“Why aren’t the other three coming out?” Kindri asked. “I know for a fact that they wouldn’t be able to ignore it.” No one answered as Riordan went over to the remaining witches who were cursing and screaming threats. He held out his hand to them expectantly, and when they continued to scream at him, he growled, snatching a bracelet off the one standing directly in front of him.

“Hand them over,” he said over the snarls of the rogues. “Now.” One of the witches pointed a finger at him, and I smirked as her eyes widened, her hands flying to her neck, clawing as if trying to remove a rope that wasn’t there.”Give them to me,” he growled. One by one, they reluctantly handed over their rings, bracelets, earrings, and necklaces. Not a second sooner, he released the witch as the living room was plunged into almost complete silence. A long minute past, and then he came over to us, nodding to Kindri. Putting a hand on Freya's shoulder, he teleported, taking us with him.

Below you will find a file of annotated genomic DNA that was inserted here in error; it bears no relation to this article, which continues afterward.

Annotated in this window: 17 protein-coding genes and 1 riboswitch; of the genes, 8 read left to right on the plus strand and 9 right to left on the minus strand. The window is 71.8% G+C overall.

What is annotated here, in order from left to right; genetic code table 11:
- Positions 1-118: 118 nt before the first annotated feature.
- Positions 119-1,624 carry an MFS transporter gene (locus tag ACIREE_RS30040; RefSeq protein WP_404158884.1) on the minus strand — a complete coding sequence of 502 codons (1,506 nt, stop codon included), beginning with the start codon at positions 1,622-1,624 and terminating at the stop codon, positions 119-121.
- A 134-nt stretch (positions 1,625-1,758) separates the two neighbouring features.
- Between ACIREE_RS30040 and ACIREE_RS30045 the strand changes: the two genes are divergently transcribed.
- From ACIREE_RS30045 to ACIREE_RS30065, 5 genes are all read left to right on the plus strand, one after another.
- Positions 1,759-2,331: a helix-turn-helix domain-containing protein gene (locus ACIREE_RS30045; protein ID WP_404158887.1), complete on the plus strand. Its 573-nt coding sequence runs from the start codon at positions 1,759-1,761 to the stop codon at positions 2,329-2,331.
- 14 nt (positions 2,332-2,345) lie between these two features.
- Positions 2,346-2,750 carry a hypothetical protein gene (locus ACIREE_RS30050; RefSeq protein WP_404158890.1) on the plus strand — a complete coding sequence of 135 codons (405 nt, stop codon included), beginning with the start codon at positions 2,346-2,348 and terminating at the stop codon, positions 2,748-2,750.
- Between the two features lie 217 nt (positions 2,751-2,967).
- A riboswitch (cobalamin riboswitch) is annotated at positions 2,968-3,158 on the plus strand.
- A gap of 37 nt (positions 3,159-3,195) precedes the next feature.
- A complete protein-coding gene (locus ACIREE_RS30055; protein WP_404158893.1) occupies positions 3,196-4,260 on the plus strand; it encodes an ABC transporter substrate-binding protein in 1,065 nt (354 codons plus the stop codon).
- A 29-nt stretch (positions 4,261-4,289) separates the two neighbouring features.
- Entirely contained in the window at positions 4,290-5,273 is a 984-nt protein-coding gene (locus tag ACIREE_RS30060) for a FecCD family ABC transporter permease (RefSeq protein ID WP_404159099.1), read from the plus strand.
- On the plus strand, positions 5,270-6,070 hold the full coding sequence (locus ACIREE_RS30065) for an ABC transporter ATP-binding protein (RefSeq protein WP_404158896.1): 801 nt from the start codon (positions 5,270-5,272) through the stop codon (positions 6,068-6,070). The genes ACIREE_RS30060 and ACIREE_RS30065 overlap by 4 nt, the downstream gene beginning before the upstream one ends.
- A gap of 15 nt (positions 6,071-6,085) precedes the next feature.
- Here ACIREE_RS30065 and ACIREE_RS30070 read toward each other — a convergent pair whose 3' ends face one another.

Blinded by rage and starved beyond coherent thoughts, I flashed from between Riordan and Kindri, snarling as my head struck the unyielding stone wall. Arms came around me, lifting me up as everything went dark. My stomach dropped, churning as the ice cold air of the abyss hit me. “No biting,” Zynzaulatris hissed in my ear, a split second before the world spun around me. She released her hold on me, and I landed hard on my hands and knees, heaving for breaths and trying not to throw up. The gritty roof under my palms was cold, and I dug my fingers in, creating grooves as I stared at the rusty colored surface. The building shook under me, for the briefest of seconds, my vision darkened. I blinked, baring my fangs as pain shot down my arm. I glanced to my right, and the sight of blood almost sent me tumbling into darkness. Crimson talons dug deeper into my shoulder, and I grimaced, shaking my head vigorously to try and focus. It was useless as hunger continued to claw at me. Blinking through the red haze as best as I could, I slowly got to my feet and looked down at the fierce battle going on below me. Zynzaulatris removed her claws from my shoulder and nodded to Sathia. “I believe she could use your help,” the Kreeto demon drawled as Sathia fought to keep Tristan’s fangs from her throat. Wincing, I jumped from the roof, Zynzaulatris at my side as I fought my way to my sire and Sathia. The Ahzeeki demon did not need my help to subdue Tristan, but that did not stop me from creating paths of destruction in my effort to reach them. Snarling, I grabbed the hellhound lunging for me and slammed it to the ground. Unsheathing my halogen blade, I stabbed it into its skull, smiling as it convulsed under me. It did not die that easily, however, as claws raked down my left side. Out the corner of my eye, I could see Zynzaulatris giving me a dubious look as I yanked the blade out.